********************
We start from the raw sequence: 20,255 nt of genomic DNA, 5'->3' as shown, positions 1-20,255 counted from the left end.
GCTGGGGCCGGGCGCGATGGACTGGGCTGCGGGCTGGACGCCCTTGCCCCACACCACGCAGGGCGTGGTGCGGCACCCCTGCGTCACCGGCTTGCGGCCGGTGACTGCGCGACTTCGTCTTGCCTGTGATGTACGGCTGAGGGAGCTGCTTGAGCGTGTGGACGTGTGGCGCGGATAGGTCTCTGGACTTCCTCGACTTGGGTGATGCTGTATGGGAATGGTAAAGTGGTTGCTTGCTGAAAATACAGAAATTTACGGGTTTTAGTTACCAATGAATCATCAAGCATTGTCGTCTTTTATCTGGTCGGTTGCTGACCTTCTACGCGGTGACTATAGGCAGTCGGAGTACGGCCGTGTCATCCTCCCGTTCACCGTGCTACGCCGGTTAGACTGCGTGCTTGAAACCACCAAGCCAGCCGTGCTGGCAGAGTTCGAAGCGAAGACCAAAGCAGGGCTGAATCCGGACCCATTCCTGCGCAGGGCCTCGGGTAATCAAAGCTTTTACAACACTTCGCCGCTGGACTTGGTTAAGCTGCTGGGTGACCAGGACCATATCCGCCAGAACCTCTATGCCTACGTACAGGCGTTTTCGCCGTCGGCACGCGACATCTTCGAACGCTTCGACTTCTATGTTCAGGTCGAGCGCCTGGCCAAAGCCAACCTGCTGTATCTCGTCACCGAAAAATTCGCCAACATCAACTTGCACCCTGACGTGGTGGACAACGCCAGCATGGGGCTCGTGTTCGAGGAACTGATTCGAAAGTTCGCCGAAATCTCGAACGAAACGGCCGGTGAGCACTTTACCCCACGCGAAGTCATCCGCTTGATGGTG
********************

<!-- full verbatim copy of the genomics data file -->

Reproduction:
We start from the raw sequence: 20,255 nt of genomic DNA, 5'->3' as shown, positions 1-20,255 counted from the left end.
GCTGGGGCCGGGCGCGATGGACTGGGCTGCGGGCTGGACGCCCTTGCCCCACACCACGCAGGGCGTGGTGCGGCACCCCTGCGTCACCGGCTTGCGGCCGGTGACTGCGCGACTTCGTCTTGCCTGTGATGTACGGCTGAGGGAGCTGCTTGAGCGTGTGGACGTGTGGCGCGGATAGGTCTCTGGACTTCCTCGACTTGGGTGATGCTGTATGGGAATGGTAAAGTGGTTGCTTGCTGAAAATACAGAAATTTACGGGTTTTAGTTACCAATGAATCATCAAGCATTGTCGTCTTTTATCTGGTCGGTTGCTGACCTTCTACGCGGTGACTATAGGCAGTCGGAGTACGGCCGTGTCATCCTCCCGTTCACCGTGCTACGCCGGTTAGACTGCGTGCTTGAAACCACCAAGCCAGCCGTGCTGGCAGAGTTCGAAGCGAAGACCAAAGCAGGGCTGAATCCGGACCCATTCCTGCGCAGGGCCTCGGGTAATCAAAGCTTTTACAACACTTCGCCGCTGGACTTGGTTAAGCTGCTGGGTGACCAGGACCATATCCGCCAGAACCTCTATGCCTACGTACAGGCGTTTTCGCCGTCGGCACGCGACATCTTCGAACGCTTCGACTTCTATGTTCAGGTCGAGCGCCTGGCCAAAGCCAACCTGCTGTATCTCGTCACCGAAAAATTCGCCAACATCAACTTGCACCCTGACGTGGTGGACAACGCCAGCATGGGGCTCGTGTTCGAGGAACTGATTCGAAAGTTCGCCGAAATCTCGAACGAAACGGCCGGTGAGCACTTTACCCCACGCGAAGTCATCCGCTTGATGGTG